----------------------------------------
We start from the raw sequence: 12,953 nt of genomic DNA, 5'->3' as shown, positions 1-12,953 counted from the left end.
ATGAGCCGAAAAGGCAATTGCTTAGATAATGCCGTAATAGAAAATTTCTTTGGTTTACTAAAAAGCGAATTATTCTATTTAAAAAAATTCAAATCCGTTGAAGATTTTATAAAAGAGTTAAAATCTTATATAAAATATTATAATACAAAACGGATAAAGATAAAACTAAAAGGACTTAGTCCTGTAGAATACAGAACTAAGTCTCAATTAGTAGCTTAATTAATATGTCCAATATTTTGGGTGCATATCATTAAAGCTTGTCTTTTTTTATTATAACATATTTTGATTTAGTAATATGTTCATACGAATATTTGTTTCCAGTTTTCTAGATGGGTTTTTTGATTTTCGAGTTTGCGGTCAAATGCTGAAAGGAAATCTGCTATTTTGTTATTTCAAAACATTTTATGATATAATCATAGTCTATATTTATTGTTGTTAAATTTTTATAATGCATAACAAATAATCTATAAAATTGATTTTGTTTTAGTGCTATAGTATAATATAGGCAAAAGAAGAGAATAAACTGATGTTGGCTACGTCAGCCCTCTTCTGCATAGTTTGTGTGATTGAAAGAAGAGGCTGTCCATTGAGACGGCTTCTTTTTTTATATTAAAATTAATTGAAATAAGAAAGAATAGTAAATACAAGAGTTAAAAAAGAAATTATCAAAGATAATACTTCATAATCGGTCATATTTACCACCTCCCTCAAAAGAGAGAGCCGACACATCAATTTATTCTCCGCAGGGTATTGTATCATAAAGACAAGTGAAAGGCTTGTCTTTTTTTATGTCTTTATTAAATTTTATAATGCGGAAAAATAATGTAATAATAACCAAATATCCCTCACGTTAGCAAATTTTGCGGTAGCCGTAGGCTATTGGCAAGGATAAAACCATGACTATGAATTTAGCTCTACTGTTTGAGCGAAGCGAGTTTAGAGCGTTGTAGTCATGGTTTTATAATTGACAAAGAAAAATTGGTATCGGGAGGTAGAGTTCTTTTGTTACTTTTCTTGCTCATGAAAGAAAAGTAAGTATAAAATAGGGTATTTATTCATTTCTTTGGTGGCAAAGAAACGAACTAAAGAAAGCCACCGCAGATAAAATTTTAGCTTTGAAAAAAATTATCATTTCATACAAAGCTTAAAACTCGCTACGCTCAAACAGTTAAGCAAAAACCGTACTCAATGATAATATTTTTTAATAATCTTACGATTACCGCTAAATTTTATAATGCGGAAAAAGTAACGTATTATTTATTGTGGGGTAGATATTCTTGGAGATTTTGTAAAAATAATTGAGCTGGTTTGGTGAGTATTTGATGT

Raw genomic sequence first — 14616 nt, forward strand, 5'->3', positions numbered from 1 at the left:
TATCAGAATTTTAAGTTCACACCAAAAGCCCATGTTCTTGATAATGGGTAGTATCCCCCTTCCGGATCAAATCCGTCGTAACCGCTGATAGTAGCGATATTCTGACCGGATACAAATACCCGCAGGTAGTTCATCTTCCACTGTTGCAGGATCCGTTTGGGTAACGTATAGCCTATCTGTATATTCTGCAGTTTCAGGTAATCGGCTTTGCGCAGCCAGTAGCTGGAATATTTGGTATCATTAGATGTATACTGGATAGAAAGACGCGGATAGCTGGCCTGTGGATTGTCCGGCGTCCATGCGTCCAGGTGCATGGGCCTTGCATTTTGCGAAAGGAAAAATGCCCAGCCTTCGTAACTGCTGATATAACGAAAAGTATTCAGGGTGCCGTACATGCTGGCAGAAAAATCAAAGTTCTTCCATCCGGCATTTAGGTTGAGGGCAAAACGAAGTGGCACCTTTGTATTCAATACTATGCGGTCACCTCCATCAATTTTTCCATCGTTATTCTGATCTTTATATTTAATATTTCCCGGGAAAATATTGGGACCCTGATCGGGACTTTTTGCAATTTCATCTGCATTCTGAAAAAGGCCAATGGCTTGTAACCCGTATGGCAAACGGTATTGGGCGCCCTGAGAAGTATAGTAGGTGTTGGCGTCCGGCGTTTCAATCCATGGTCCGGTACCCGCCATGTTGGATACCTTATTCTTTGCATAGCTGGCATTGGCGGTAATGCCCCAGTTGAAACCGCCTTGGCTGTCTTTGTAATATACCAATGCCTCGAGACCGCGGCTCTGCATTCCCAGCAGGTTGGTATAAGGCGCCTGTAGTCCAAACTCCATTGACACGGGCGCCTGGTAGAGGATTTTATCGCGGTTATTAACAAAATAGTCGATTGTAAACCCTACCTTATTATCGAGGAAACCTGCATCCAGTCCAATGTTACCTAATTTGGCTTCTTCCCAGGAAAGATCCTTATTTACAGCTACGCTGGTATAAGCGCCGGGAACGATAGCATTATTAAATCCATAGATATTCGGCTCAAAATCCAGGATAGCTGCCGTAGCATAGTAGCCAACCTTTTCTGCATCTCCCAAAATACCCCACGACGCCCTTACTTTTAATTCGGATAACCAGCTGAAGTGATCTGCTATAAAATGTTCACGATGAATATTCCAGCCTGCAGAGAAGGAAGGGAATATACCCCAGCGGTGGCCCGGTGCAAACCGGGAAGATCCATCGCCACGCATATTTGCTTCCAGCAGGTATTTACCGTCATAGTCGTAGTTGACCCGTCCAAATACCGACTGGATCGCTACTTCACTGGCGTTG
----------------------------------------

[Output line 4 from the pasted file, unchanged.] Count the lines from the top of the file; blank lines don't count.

TATCAGAATTTTAAGTTCACACCAAAAGCCCATGTTCTTGATAATGGGTAGTATCCCCCTTCCGGATCAAATCCGTCGTAACCGCTGATAGTAGCGATATTCTGACCGGATACAAATACCCGCAGGTAGTTCATCTTCCACTGTTGCAGGATCCGTTTGGGTAACGTATAGCCTATCTGTATATTCTGCAGTTTCAGGTAATCGGCTTTGCGCAGCCAGTAGCTGGAATATTTGGTATCATTAGATGTATACTGGATAGAAAGACGCGGATAGCTGGCCTGTGGATTGTCCGGCGTCCATGCGTCCAGGTGCATGGGCCTTGCATTTTGCGAAAGGAAAAATGCCCAGCCTTCGTAACTGCTGATATAACGAAAAGTATTCAGGGTGCCGTACATGCTGGCAGAAAAATCAAAGTTCTTCCATCCGGCATTTAGGTTGAGGGCAAAACGAAGTGGCACCTTTGTATTCAATACTATGCGGTCACCTCCATCAATTTTTCCATCGTTATTCTGATCTTTATATTTAATATTTCCCGGGAAAATATTGGGACCCTGATCGGGACTTTTTGCAATTTCATCTGCATTCTGAAAAAGGCCAATGGCTTGTAACCCGTATGGCAAACGGTATTGGGCGCCCTGAGAAGTATAGTAGGTGTTGGCGTCCGGCGTTTCAATCCATGGTCCGGTACCCGCCATGTTGGATACCTTATTCTTTGCATAGCTGGCATTGGCGGTAATGCCCCAGTTGAAACCGCCTTGGCTGTCTTTGTAATATACCAATGCCTCGAGACCGCGGCTCTGCATTCCCAGCAGGTTGGTATAAGGCGCCTGTAGTCCAAACTCCATTGACACGGGCGCCTGGTAGAGGATTTTATCGCGGTTATTAACAAAATAGTCGATTGTAAACCCTACCTTATTATCGAGGAAACCTGCATCCAGTCCAATGTTACCTAATTTGGCTTCTTCCCAGGAAAGATCCTTATTTACAGCTACGCTGGTATAAGCGCCGGGAACGATAGCATTATTAAATCCATAGATATTCGGCTCAAAATCCAGGATAGCTGCCGTAGCATAGTAGCCAACCTTTTCTGCATCTCCCAAAATACCCCACGACGCCCTTACTTTTAATTCGGATAACCAGCTGAAGTGATCTGCTATAAAATGTTCACGATGAATATTCCAGCCTGCAGAGAAGGAAGGGAATATACCCCAGCGGTGGCCCGGTGCAAACCGGGAAGATCCATCGCCACGCATATTTGCTTCCAGCAGGTATTTACCGTCATAGTCGTAGTTGACCCGTCCAAATACCGACTGGATCGCTACTTCACTGGCGTTG